It’s a short stay for first-time space station visitors Peresild and Shipenko, who will spend 12 days on the space station filming before returning to Earth on October 16. They will be joined on their return trip by Novitskiy.
“There is enough room in space for everything,” said Russian President Dmitry Peskov. “It is important to observe proportions. We follow such flights together with all Russians, we are also worried about the astronauts and wish them a successful continuation of the flight. After all, space is where we became pioneers, where we, in spite of everything, maintain a confident position.”
Shkaplerov will stay on the space station and return to Earth in March with Vande Hei and Dubrov on the Soyuz MS-19 spacecraft. When Vande Hei lands after his 355 consecutive days on the space station, he will have completed the longest single spaceflight by an astronaut in US history, according to NASA.
A few films have been shot on board the space station, including a 2002 IMAX documentary that Tom Cruise narrated. “Apogee of Fear,” a 2012 science fiction film clocking in at about eight minutes, was also filmed in space by entrepreneur and space tourist Richard Garriott, the son of an astronaut.
Tom Cruise and director Doug Liman revealed in 2020 that they were working together on a movie to be filmed in space, with NASA’s cooperation. The project is being developed in collaboration with Elon Musk’s SpaceX. Reports have suggested that Cruise’s stay on the space station could also occur in October, but no definitive date for his launch has been shared – although he did chat with the all-civilian SpaceX Inspiration 4 crew during their recent trip to space.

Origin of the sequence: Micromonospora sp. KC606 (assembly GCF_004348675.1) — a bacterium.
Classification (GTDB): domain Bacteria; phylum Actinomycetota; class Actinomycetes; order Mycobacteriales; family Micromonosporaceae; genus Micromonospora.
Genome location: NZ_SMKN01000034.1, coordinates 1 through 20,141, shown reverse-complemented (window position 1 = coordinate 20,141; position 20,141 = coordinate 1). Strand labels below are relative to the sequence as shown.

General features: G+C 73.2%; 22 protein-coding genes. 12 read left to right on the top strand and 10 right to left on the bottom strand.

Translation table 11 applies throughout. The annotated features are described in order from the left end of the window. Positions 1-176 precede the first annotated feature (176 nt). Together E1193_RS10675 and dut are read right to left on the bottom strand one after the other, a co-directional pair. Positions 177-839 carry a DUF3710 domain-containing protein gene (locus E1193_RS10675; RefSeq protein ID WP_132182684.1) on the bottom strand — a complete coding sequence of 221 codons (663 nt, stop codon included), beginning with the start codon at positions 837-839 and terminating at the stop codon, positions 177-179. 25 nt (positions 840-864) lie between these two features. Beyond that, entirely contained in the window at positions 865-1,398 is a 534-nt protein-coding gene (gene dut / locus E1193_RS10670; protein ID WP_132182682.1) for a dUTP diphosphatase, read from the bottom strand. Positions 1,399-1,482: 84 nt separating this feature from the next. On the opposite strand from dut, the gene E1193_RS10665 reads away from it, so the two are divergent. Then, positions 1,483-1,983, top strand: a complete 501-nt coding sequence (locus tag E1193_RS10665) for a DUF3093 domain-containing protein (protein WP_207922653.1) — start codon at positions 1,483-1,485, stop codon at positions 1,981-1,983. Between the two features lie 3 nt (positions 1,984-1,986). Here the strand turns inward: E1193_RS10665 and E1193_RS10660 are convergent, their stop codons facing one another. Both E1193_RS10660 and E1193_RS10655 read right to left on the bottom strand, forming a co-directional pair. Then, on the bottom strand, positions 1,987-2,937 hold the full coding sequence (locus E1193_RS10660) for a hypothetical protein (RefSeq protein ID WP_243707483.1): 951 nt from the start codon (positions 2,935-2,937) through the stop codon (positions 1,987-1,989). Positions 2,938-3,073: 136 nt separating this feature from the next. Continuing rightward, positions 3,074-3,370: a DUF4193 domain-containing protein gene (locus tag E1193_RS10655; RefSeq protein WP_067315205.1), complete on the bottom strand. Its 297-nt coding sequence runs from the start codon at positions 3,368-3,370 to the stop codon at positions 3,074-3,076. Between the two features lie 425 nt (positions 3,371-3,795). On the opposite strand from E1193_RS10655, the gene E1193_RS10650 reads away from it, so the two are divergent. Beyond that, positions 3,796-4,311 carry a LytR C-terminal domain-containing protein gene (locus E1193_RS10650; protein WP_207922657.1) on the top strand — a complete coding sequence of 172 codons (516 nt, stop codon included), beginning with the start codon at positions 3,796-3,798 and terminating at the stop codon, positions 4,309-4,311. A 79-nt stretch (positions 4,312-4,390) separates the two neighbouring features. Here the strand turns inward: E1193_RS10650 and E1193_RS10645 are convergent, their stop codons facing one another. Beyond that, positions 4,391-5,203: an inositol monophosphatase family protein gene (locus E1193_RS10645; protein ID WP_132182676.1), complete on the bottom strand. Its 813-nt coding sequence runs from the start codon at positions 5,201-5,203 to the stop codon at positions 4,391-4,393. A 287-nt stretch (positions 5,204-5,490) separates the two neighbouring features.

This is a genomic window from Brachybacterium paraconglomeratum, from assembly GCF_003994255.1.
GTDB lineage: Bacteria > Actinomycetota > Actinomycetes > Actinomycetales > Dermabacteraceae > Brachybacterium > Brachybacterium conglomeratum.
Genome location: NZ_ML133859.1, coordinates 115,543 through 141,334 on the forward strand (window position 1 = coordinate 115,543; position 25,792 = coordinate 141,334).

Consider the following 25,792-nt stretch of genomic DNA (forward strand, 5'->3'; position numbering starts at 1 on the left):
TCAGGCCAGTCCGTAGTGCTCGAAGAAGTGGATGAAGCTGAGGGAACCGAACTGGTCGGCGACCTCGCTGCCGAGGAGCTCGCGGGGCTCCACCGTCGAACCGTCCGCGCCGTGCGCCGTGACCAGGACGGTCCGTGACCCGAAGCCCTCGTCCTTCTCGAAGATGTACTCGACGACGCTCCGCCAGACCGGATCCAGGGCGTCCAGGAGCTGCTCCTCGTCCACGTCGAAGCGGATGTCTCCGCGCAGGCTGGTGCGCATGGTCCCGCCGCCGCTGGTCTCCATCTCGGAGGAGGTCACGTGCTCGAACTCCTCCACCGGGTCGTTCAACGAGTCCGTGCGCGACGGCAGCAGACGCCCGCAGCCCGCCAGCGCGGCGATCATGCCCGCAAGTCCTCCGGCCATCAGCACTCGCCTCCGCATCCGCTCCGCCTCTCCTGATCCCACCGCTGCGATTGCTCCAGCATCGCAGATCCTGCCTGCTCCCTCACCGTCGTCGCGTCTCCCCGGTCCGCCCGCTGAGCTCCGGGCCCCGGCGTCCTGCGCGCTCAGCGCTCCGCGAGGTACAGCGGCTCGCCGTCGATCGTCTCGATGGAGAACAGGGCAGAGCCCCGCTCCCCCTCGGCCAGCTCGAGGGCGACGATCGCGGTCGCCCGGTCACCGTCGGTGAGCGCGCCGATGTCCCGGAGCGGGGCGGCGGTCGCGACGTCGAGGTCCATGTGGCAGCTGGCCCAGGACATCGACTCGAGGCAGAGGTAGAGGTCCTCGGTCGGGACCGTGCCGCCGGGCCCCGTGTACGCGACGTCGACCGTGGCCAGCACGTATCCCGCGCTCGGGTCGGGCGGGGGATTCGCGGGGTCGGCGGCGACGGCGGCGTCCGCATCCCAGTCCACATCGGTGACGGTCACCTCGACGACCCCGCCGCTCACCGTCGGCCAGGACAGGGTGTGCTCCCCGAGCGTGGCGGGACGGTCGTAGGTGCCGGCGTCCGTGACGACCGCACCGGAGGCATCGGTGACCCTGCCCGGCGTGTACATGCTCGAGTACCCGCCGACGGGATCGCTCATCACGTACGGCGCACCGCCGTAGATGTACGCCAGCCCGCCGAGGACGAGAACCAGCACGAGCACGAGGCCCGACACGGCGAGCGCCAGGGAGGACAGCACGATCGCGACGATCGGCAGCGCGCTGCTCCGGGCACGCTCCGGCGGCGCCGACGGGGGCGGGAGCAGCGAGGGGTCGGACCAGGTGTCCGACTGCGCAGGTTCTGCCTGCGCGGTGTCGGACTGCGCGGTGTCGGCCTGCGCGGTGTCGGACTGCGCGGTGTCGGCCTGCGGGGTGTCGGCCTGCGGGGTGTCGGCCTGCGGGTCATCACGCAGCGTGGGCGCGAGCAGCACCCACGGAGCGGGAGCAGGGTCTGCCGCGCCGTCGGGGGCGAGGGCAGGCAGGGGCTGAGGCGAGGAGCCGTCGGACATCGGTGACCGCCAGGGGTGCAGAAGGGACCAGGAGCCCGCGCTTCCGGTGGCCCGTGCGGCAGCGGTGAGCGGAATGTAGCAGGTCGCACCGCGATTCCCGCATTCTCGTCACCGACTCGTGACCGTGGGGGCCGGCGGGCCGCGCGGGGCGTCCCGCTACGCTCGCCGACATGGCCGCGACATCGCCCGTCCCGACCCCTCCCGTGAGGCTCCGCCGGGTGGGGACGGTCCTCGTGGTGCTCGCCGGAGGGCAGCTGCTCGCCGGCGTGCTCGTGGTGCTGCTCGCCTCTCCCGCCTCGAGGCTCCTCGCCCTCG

But Russia is slated to become the first nation to shoot a feature film in space.
Peresild and Shipenko, who are well-known in Russia, were selected after the country’s space agency, Roscosmos, opened a competition for applicants in November. Peresild has appeared in a number of Russian films and TV series, while Shipenko’s 2020 movie “Serf” was one of Russia’s highest-grossing films.
The two civilians underwent rigorous training ahead of their space jaunt. Along with understudies, the actor and the director prepared by doing centrifuge and vibration stand tests, training flights in zero gravity, and parachute training, all of which were covered by Channel One.
The crew has practiced photography and filming and using equipment that they’ll interact with on the space station.
Other cosmonauts on board, including Novitskiy, will assist and act as part of the film crew since their resources are more limited in the space environment. The schedules of the astronauts on the space station are already well choreographed so they can work on experiments and see to necessary maintenance tasks and other priorities.
The film “is a part of a large-scale scientific and educational project, which also includes a series of documentaries to be shot about the rocket and space industry enterprises and specialists involved in the manufacturing of launch vehicles, spacecraft, and ground space infrastructure. The project will become a clear example of the fact that spaceflights are gradually becoming available not only for professionals, but also for an increasingly wider range of those interested,” according to Roscosmos.
Jackie Wattles, Katharina Krebs, Olga Pavlova and Sara Spary contributed to this report.